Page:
Sunday, 11 November 2012

In the hills of Valla and Nambucca Heads

The Valla Adamellite now termed the Valla Monzogranite to reflect modern naming conventions is an interesting small to medium sized intrusion about 10km north east of Nambucca Heads. It is one of the suites of coastal granites which are mostly I-Types (melted igneous material), this means that the coastal granites show abundances of ore minerals within the granite or in the surrounding metamorphosed country rocks. A monzogranite is a granite with roughly equal proportions of (alkali-feldspar (potassium and sodium rich) and plagioclase feldspar (calcium rich)). The monzogranite is thought to have formed during the Triassic period.

The metamorphic aureole for the Valla Monzogranite is actually quite interesting as it shows a classic zonation of metamorphism (high grade at the contact grading to low grade further away) and also excellent examples of mineral zonation associated with metasomatism (hot-water or fluid alteration of rock). The Valla Monzogranite has been shown to be associated with gold, silver, arsenic and molybdenum mineralisation (as well as others). The rock that the monzogranite has been intruded into is called the Nambucca Beds which are part of the Nambucca Block. The Nambucca Beds are Permian to Carboniferous in age and are mainly comprised of the regionally metamorphic rock type called phyllite which was originally deposited on the sea floor. The Nambucca Block was accreted onto the Australian continent in the New England Orogen and this caused the regional metamorphism of the beds.

The Nambucca Beds are intruded by the Monzogranite. The Beds are extensive and
extend far into the rugged Nambucca Hinterland. This photo is west of Bowraville.
The Valla Monzogranite seems to be a Climax Molybdenum Deposit named after the Climax Mine in North America. This means that when the Monzogranite was cooling the upper portion of the pluton became residually enriched with fluids, metals and silica. These fluids cause alteration of the upper portion of the pluton forming what is called greisen and also are injected into the surrounding rock through veins and sometimes aggressively through breccia pipes. One of the first minerals to form in these veins is silica, quartz with metal sulphide such as molybdenite (molybdenum ore) and wolframite (tungsten ore). Further away from the intrusion the degree of alteration becomes less grading through potassic through to argillic which are defined alteration zones based on the changes in the rock forming minerals. As the degree of alteration becomes less so the types of metal ores change with increasing amounts or arsenic, gold and silver. Further out in the alteration zone minerals such as galena form (lead ore) and finally stibnite (antimony ore). These ore deposits seem to be fairly common in the New England area with Glen Eden being the most studied (Somarin 2001, Somarin & Ashley 2004) and have in some areas been extensively explored such as Kingsgate east of Glen Innes.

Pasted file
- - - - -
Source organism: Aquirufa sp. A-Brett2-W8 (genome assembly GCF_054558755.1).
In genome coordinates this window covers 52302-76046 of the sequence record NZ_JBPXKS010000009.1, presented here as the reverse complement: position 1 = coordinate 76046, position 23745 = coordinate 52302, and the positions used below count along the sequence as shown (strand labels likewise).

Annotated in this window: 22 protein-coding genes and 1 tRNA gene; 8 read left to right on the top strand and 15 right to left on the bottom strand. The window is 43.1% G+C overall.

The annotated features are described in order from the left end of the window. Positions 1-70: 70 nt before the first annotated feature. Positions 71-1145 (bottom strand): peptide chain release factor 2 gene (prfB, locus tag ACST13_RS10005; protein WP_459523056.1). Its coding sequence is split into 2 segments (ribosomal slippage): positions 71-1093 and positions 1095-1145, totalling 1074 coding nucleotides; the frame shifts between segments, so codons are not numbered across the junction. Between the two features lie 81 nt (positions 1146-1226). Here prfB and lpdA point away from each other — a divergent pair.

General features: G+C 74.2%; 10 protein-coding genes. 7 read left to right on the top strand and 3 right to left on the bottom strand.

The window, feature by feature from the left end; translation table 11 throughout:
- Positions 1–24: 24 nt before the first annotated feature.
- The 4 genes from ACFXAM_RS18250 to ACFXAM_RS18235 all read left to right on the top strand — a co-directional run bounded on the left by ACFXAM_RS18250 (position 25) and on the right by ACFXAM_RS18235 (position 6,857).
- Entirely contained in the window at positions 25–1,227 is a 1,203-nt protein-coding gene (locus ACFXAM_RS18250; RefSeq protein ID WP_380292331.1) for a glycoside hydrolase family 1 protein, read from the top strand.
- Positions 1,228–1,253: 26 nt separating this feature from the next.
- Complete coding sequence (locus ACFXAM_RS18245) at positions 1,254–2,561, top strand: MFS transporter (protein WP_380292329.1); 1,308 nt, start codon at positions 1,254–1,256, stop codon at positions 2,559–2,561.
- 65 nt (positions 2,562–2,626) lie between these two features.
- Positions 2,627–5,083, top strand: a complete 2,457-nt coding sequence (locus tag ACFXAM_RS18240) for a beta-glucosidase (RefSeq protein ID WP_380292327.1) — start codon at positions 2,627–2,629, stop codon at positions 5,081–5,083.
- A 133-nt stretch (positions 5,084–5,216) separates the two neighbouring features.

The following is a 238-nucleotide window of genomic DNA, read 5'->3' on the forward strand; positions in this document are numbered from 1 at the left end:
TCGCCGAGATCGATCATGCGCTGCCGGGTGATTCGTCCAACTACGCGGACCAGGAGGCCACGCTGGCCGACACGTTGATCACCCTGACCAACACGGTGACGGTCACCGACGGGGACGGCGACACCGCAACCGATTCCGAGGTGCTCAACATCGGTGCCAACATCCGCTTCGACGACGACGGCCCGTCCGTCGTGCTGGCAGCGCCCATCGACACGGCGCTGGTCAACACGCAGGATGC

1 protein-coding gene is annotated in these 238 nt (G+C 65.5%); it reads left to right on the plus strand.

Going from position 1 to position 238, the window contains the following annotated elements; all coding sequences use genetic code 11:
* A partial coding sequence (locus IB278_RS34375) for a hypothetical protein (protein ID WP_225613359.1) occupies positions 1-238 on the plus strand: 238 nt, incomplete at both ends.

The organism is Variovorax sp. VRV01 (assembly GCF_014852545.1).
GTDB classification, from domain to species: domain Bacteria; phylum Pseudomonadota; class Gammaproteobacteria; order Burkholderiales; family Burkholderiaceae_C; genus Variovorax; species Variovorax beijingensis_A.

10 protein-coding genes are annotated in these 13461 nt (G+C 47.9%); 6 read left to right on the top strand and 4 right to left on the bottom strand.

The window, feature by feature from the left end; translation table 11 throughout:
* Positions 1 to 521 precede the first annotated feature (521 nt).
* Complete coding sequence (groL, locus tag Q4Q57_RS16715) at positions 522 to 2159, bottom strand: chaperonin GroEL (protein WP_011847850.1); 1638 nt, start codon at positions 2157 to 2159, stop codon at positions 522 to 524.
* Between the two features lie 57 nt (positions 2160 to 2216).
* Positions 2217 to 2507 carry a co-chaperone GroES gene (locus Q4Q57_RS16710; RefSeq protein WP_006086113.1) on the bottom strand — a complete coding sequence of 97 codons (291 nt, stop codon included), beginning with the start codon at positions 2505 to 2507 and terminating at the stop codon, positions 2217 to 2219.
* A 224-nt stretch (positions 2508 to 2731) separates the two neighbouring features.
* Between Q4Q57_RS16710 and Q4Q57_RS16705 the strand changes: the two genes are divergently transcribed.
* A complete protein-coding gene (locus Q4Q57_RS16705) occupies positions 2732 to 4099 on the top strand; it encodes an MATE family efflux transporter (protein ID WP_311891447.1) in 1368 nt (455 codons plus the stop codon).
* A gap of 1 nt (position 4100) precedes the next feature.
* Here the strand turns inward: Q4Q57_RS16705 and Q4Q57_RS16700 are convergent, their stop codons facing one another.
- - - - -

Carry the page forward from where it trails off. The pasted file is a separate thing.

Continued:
Some attempts of mining have occurred in the Valla Monzogranite in the past, the most significant being the Valla Gold mine which was located just to the north of Valla Beach. The mine was abandoned with very little rehabilitation and therefore has become an environmental problem for the local creek. However, rehabilitation efforts have recently been undertaken, though these will need another post to discuss in more detail.

References/bibliography:

*Somarin, A.K. 2011. Petrography, Geochemistry, and Petrogenesis of Late-Stage Granites: An Example from the Glen Eden Area, New South Wales, Australia. Earth and Environmental Sciences.
*Somarin, A.K. & Ashley, P.M. 2004. Hydrothermal Alteration and Mineralisation of the Glen Eden Mo-W-Sn deposit: A Leucogranite related hydrothermal system, southern New England Orogen, NSW, Australia. Mineralium Deposita.

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